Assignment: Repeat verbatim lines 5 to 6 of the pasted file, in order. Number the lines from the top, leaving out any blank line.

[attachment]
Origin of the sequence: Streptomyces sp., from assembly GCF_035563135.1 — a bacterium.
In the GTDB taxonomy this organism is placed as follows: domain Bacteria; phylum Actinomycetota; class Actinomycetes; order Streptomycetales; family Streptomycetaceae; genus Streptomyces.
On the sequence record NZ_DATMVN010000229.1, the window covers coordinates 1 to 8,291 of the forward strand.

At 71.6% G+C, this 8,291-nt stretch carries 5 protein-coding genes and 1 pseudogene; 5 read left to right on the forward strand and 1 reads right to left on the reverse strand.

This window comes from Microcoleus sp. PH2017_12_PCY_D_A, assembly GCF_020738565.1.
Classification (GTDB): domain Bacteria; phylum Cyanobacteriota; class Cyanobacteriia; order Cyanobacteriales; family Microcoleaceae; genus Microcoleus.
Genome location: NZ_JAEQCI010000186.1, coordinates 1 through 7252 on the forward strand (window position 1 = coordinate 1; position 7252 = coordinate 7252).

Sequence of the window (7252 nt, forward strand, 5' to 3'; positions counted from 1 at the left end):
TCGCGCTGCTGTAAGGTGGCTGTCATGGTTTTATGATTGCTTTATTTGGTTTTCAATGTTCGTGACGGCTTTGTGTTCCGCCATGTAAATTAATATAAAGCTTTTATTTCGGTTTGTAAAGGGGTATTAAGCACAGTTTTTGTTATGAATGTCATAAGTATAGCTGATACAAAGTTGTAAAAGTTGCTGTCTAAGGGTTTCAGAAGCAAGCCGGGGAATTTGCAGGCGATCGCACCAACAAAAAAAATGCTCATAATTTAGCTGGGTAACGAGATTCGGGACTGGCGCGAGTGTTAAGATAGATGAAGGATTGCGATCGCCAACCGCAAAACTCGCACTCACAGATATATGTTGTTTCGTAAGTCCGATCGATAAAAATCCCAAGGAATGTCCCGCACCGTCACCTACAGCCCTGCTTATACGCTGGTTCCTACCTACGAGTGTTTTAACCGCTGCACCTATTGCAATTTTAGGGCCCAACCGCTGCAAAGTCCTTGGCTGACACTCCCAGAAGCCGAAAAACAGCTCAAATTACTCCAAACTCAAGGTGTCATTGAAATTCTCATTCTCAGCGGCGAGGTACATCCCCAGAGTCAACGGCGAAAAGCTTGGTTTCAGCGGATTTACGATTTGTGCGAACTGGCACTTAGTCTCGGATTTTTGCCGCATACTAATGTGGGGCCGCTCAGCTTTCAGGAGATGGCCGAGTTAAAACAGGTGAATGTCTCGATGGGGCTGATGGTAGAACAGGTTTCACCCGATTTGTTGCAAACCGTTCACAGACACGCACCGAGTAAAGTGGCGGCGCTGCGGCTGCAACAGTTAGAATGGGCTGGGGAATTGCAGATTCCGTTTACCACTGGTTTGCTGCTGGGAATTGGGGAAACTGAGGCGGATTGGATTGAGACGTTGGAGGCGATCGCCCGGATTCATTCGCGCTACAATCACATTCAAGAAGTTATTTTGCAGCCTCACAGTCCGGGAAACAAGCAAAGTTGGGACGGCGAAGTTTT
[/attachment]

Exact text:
This window comes from Microcoleus sp. PH2017_12_PCY_D_A, assembly GCF_020738565.1.
Classification (GTDB): domain Bacteria; phylum Cyanobacteriota; class Cyanobacteriia; order Cyanobacteriales; family Microcoleaceae; genus Microcoleus.